BN: I agree. One of the other things that’s really interesting is, early on in the show, we had a plan for where we want some of these characters to be. Now we’re in Season Three and seeing that plan be executed – it’s one thing to say I want the character to do this by in 20 or 30 years from now, but then to actually be there and see that character, see the ageing and the amount of work that went into that. You finally see that character in that environment, and it works – it’s really gratifying. It’s not to say that we stuck to everything we said we would do in the beginning. I mean, there are changes as we go because we want to give ourselves a little flexibility. But I’m constantly amazed by how much we have stuck to the original plan.
Do you guys have any objections from the actors about where their characters have ended up when you start a new season?
MW: They’ve only ever been onboard!
BN: Actors, protest? Never!
MW: And honestly, we have a beautiful cast. Having to tell them, “We’re going to make you look like old people, every year you’re going to get older and older”… there are some fun conversations, I will say.
BN: Yeah. It’s funny how the Hollywood thing is usually to make people look younger. I think we’re the one show that goes out of our way to try to make everyone look older, so that’s been an interesting struggle. But I have to say, for the most part, they’ve been game to kind of go there and really embrace it.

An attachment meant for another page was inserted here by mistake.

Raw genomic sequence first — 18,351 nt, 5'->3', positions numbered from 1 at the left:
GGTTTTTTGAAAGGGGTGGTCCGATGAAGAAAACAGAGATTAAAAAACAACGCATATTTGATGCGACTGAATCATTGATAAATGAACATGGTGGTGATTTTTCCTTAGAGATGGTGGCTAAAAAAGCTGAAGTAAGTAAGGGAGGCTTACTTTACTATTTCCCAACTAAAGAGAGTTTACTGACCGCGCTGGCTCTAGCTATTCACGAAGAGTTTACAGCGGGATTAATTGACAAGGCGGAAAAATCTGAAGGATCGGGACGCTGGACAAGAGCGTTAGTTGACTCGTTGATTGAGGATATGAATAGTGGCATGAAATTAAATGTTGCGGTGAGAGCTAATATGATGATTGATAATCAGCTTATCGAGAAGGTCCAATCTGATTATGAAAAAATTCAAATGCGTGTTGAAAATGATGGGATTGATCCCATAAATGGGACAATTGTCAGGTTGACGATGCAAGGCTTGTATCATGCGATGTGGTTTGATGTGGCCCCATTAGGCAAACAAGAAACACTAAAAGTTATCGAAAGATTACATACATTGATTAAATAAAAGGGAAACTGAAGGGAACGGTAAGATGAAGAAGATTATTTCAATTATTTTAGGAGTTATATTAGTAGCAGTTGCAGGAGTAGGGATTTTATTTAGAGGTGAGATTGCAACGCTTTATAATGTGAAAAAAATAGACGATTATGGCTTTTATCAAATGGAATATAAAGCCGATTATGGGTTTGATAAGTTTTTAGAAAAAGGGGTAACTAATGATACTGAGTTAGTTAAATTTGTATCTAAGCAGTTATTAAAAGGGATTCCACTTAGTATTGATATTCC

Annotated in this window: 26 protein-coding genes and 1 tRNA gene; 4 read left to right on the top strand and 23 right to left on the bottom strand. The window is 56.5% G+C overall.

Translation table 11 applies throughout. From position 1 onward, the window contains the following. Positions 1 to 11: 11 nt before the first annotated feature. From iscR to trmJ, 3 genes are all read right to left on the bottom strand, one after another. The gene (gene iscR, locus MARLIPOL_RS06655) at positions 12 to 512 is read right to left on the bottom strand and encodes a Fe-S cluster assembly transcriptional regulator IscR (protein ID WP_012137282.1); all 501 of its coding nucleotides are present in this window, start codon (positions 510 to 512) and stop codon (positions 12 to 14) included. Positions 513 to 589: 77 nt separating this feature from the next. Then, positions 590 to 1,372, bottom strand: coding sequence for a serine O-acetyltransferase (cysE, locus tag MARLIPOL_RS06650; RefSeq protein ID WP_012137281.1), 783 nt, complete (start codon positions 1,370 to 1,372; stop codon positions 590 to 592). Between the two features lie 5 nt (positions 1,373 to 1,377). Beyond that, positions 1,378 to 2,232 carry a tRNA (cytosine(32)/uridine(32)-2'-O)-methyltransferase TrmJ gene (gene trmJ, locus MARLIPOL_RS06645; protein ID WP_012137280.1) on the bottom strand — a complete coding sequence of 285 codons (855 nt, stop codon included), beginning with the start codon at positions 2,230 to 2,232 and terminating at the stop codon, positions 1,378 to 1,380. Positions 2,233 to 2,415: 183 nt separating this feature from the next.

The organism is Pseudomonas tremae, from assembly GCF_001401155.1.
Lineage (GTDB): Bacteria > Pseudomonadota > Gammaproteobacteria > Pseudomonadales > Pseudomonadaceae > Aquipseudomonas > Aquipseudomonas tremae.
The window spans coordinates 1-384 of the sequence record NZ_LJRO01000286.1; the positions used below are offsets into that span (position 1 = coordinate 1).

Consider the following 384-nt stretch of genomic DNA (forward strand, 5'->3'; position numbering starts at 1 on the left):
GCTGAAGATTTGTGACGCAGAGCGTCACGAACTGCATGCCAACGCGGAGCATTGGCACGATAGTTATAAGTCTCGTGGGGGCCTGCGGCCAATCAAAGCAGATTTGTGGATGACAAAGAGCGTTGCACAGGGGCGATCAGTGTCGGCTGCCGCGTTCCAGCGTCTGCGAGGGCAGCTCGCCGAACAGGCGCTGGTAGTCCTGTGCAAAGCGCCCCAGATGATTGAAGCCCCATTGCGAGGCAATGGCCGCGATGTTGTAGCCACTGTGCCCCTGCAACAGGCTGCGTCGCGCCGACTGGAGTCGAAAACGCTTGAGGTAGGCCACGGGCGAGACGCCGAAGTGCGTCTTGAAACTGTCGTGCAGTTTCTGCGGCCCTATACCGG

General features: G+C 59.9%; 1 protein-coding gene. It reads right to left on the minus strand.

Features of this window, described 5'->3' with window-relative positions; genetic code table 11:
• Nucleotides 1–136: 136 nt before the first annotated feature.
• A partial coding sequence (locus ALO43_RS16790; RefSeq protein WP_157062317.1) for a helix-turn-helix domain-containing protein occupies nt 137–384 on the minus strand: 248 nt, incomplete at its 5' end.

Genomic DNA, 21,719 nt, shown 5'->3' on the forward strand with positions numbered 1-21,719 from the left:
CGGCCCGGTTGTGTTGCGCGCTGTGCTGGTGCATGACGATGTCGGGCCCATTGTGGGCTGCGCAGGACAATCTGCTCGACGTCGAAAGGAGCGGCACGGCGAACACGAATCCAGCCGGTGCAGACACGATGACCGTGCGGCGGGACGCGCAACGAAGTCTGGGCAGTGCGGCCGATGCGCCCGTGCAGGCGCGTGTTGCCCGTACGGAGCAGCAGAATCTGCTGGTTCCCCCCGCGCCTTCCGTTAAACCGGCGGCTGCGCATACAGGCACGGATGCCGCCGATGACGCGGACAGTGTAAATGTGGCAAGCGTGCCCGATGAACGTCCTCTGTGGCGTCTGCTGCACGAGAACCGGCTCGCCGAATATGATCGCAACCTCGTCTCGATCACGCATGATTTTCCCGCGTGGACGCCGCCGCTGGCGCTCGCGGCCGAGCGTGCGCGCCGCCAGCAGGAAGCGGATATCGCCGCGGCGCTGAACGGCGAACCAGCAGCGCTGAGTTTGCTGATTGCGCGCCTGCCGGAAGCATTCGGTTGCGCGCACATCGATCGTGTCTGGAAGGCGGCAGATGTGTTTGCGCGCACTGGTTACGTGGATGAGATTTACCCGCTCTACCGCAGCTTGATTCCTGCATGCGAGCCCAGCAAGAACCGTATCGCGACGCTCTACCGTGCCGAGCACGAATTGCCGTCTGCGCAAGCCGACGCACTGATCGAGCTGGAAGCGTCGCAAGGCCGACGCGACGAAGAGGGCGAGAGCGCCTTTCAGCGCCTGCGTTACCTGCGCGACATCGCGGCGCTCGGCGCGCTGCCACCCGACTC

There is always a fight to prove you’re the right person for the job – it’s a continuous theme throughout For All Mankind. How do you tackle that subject delicately with a cast of so many competent characters who have a lot to offer?
BN: That’s one of the things that was really interesting with the show – the idea that we have so many more competent people in our alternate history than our actual history, because things have opened up to different groups that weren’t part of the equation in real history. I think that was really interesting in Season Three to see where someone, who would usually be a given for a certain role, suddenly has competition for that role. And, really, it’s not just about who has the most experience; it’s about who’s the most equipped, who’s the most experienced for this kind of mission, when we talk about Mars. The difference in the 70s and the early part of NASA was they wanted tough fighter pilots. That was their objective. Now, in the 90s, they need engineers, they need people who will be valuable in Mars in a long-term mission. Those requirements lead to different kinds of needs for leadership, which sets up some really nice rivalries this season.
MW: One of the other things I think is really fascinating about our show is that, in Season One, when the female ASSCANS came into the program, they were kind of the new guard challenging the old guard of those older white guy fighter pilot astronauts. And now, as the show evolves, those women who were the new guard have become the old guard in Season Three. They are in the positions of power, and there’s a new group of people that are now challenging them for a slot. That constant evolution of where our characters are at is a really unique aspect of our show.
For All Mankind: Season Three is released on Apple TV+ on 10th June 2022.
Watch the trailer for For All Mankind: Season Three here: